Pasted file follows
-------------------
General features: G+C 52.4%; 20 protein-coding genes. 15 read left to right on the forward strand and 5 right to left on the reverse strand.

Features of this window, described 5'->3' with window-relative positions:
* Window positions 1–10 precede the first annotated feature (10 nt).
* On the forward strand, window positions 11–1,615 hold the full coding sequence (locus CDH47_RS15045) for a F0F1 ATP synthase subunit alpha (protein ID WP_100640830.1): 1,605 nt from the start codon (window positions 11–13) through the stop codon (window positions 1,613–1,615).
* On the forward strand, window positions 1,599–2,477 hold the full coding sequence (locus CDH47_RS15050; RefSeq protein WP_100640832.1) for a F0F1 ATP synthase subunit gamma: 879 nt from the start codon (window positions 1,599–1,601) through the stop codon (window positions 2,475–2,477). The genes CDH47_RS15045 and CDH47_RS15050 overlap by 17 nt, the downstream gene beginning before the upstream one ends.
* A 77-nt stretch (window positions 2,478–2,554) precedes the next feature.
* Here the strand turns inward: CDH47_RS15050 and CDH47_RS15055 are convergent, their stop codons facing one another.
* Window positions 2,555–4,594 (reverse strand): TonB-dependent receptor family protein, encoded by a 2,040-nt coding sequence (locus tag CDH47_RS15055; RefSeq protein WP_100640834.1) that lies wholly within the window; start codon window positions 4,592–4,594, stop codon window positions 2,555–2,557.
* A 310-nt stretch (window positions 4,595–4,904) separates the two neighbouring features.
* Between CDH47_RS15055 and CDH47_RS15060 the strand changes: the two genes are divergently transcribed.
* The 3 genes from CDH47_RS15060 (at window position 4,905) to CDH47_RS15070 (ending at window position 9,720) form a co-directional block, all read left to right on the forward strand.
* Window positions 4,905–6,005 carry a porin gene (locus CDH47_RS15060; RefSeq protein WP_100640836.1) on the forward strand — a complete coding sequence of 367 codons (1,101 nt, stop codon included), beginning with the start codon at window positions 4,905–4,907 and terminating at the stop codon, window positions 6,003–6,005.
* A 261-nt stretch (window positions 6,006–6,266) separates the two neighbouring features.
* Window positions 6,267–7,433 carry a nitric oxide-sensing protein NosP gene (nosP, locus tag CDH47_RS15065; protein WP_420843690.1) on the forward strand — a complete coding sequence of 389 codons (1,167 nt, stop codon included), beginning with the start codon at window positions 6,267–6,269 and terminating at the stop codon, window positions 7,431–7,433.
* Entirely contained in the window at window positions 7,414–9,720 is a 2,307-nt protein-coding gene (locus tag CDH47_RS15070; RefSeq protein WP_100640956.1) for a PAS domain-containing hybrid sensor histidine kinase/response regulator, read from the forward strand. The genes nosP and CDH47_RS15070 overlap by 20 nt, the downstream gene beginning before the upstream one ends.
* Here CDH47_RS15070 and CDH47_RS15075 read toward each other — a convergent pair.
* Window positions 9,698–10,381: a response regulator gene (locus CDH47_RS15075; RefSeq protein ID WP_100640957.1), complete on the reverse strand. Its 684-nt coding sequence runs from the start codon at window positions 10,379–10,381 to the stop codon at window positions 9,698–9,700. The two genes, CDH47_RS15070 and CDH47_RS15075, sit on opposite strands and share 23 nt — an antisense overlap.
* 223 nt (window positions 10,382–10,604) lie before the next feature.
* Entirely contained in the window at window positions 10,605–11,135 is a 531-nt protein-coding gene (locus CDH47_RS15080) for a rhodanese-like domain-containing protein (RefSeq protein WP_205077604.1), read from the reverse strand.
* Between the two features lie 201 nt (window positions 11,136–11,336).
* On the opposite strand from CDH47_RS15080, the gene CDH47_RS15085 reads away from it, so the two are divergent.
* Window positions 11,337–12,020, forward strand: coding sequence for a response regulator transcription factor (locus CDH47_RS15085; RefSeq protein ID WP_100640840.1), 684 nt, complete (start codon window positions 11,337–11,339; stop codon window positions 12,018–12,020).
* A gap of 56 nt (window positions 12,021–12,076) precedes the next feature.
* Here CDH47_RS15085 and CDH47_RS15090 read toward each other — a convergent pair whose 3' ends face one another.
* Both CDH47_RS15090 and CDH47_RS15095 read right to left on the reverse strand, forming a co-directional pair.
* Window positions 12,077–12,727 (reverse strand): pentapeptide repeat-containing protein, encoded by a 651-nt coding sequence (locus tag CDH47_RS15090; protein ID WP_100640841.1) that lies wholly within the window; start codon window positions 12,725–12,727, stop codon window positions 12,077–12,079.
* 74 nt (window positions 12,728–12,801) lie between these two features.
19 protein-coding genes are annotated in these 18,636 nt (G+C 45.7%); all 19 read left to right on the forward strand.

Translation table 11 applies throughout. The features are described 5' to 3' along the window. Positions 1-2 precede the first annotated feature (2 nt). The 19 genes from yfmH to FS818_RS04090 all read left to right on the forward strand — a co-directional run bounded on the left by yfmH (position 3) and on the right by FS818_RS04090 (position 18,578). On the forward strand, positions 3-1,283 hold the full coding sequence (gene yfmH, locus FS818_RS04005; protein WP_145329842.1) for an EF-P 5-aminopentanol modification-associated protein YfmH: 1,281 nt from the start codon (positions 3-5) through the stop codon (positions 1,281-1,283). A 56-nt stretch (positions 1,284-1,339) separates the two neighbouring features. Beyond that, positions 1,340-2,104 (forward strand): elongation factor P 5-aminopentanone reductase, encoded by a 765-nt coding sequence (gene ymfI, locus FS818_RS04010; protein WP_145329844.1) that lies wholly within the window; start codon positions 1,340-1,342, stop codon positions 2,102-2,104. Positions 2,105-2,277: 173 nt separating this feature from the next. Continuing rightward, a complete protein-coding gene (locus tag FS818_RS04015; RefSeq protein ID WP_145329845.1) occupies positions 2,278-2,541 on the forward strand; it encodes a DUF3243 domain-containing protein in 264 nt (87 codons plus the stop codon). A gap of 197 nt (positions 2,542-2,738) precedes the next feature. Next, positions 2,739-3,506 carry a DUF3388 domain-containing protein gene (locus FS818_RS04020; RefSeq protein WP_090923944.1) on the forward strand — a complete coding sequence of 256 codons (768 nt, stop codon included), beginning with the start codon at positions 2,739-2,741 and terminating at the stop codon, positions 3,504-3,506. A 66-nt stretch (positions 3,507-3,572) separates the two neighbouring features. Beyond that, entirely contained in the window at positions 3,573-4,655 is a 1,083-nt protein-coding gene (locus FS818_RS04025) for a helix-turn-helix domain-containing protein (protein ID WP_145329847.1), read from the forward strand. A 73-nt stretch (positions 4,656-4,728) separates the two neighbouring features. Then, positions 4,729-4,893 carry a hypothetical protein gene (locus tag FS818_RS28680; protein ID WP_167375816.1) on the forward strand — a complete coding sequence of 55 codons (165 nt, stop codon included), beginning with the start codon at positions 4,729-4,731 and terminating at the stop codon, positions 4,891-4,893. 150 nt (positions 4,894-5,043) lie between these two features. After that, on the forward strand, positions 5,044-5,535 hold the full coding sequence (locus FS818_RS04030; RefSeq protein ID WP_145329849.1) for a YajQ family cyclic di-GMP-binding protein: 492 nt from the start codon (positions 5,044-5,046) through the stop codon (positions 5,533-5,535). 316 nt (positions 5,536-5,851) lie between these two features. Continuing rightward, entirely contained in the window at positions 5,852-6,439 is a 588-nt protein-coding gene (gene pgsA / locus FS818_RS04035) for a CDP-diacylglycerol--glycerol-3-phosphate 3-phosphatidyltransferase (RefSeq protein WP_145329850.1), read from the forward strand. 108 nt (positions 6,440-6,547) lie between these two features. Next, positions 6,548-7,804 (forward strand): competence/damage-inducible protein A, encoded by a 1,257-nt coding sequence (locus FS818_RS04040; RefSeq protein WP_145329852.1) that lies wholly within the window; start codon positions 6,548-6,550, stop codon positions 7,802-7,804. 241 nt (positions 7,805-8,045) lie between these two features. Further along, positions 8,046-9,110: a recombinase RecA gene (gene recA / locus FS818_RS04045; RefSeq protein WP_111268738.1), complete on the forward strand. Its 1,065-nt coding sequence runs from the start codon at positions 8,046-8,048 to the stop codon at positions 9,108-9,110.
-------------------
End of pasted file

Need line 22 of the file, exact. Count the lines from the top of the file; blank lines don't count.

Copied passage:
* Window positions 11,337–12,020, forward strand: coding sequence for a response regulator transcription factor (locus CDH47_RS15085; RefSeq protein ID WP_100640840.1), 684 nt, complete (start codon window positions 11,337–11,339; stop codon window positions 12,018–12,020).